Background: Rotator cuff disease (RCD) is a complex process influenced by a multitude of factors, and a number of gene pathways are altered in rotator cuff tears. Polymorphisms in these genes can lead to an extended tendon degeneration process, which explains why subsets of patients are more susceptible to RCD.
Materials and methods: Twenty-three single-nucleotide polymorphisms within 6 genes involved in repair and degenerative processes (DEFB1, DENND2C, ESRRB, FGF3, FGF10, and FGFR1) were investigated in 410 patients, 203 with a diagnosis of RCD and 207 presenting with absence of RCD. Exclusion criteria were patients older than 60 years and younger than 45 years with a history of trauma, rheumatoid arthritis, autoimmune syndrome, pregnancy, and use of corticosteroids. Genomic DNA was obtained from saliva samples. Genetic markers were genotyped with TaqMan real-time polymerase chain reaction. The χ(2) test compared genotypes and haplotype differences between groups. Multivariate logistic regression analyzed the significance of many covariates and the incidence of RCD.
Results: Statistical analysis revealed female sex (P = .001; odds ratio, 2.07 [1.30-3.30]) and being white (P = .002; odds ratio, 1.88 [1.21-2.90]) to be risk factors for RCD development. A significant association of haplotypes CCTTCCAG in ESRRB (P = .05), CGACG in FGF3 (P = .01), CC in DEFB1 (P = .03), and FGFR1 rs13317 (P = .02) with RCD could be observed. Also, association between FGF10 rs11750845 (P = .03) and rs1011814 (P = .01) was observed after adjustment by ethnic group and sex.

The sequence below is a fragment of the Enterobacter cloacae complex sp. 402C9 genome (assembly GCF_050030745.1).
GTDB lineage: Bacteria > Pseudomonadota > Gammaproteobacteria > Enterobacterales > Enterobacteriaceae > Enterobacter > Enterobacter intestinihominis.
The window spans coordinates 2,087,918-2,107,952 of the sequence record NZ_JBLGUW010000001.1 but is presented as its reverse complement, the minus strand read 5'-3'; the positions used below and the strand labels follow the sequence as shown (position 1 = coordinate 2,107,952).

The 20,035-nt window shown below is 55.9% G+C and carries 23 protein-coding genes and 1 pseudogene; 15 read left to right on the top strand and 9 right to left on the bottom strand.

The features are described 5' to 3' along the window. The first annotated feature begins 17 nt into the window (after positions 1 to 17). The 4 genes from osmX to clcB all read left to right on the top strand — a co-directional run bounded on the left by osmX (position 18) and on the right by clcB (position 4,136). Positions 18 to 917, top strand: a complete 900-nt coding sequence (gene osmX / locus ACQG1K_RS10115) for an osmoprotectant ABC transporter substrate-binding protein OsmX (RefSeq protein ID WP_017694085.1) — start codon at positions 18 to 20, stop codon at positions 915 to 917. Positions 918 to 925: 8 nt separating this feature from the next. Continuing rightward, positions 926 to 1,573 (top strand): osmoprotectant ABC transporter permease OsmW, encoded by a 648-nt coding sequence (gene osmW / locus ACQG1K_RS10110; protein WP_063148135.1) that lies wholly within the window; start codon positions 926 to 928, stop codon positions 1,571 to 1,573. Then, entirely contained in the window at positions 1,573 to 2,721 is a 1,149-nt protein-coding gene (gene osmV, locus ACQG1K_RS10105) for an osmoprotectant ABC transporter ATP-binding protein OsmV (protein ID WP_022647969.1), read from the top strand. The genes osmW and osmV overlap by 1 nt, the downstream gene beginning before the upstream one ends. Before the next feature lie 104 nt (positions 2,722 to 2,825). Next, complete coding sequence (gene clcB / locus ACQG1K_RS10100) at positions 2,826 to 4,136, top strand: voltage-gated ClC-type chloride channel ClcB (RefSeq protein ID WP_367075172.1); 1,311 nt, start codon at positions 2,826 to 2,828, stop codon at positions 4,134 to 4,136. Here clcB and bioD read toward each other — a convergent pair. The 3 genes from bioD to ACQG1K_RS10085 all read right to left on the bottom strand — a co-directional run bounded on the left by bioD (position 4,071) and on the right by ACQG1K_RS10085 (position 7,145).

Conclusions: Our work clearly supports the role of DEFB1, ESRRB, FGF3, FGF10, and FGFR1 genes in RCD. Identification of these variants can clarify causal pathways and provide a clue for therapeutic targets.
Keywords: Cross Sectional Study; Epidemiology Study; Level III; Rotator cuff disease; degenerative process; genetic; haplotype; polymorphism; tendon.
Copyright © 2014 Journal of Shoulder and Elbow Surgery Board of Trustees. Published by Mosby, Inc. All rights reserved.